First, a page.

It has been through their subtle imagery that Bon Iver’s albums have followed a flawless pattern.
2008’s For Emma, Forever Ago painted a bleak winter, the eponymous follow-up evoked a frenzied spring, and 22, A Million found Bon Iver in the full bloom of summer.
We now approach autumn in the world of Bon Iver, a new season that doesn’t arrive without its own set of chaos. Introduced by “Yi” and sharply followed by “iMi”, both tracks are illustrated by a daunting and echoing radio static which carries the distorted vocals on its burdened shoulders. The lyrics “I like you / And that ain’t nothing new” as the song draws to a close provide a stark comedown from all the madness.
It is not all chaotic, however. Moments of atmospheric bliss that have become commonplace on Bon Iver records are still intact on this instalment. “Faith” is emphasised by an impactful, crashing crescendo, whilst “Holyfields,” with its climbing synths paint a steady and assured track.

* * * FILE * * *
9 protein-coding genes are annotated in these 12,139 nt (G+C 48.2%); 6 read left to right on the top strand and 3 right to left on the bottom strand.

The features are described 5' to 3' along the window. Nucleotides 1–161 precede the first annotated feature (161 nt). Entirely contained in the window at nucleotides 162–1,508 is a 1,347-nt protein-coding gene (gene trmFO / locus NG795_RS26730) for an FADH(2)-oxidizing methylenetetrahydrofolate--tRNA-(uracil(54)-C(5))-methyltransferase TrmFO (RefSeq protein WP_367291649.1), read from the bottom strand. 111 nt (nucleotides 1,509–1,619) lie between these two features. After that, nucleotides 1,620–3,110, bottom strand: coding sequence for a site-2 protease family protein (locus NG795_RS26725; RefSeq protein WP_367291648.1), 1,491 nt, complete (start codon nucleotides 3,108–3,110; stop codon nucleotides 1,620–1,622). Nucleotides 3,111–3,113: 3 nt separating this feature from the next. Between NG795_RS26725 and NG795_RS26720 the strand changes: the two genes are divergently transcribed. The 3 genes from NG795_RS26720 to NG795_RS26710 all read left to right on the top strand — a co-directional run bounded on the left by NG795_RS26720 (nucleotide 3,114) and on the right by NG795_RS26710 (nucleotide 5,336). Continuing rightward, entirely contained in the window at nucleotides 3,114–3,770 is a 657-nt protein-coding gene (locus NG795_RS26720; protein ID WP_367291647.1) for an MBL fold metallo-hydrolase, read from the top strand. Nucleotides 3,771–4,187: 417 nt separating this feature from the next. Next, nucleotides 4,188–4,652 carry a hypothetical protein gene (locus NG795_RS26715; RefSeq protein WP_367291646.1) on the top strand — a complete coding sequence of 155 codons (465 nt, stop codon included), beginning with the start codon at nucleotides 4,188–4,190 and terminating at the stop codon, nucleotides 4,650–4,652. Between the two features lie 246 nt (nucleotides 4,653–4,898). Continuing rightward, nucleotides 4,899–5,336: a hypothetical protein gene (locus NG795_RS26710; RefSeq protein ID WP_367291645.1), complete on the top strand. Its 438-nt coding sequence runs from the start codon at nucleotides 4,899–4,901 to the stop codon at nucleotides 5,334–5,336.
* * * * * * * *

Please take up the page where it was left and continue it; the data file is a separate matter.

Tangled in amongst the usual quirks of Bon Iver’s craft lie moments of sheer pop genius. “Hey, Ma” being the most exceptional. A song fit for radio and the pinnacle of easy listening, it further demonstrates their universal appeal. “U Man (Like)”, though contrasting many of Iver’s previous work, is nothing short of remarkable. The pop-esque melodies and the cool and sophisticated feel make it truly irresistible.
This is an album that you can feel as well as experience, perhaps the most complete Bon Iver album to date. Justin Vernon’s emotive approach to the album balances the individual and the communal with perfect precision. With a firmer grasp on reality and a new and brighter perspective, a unique mix of creativity and bewilderment remains at the core of Bon Iver.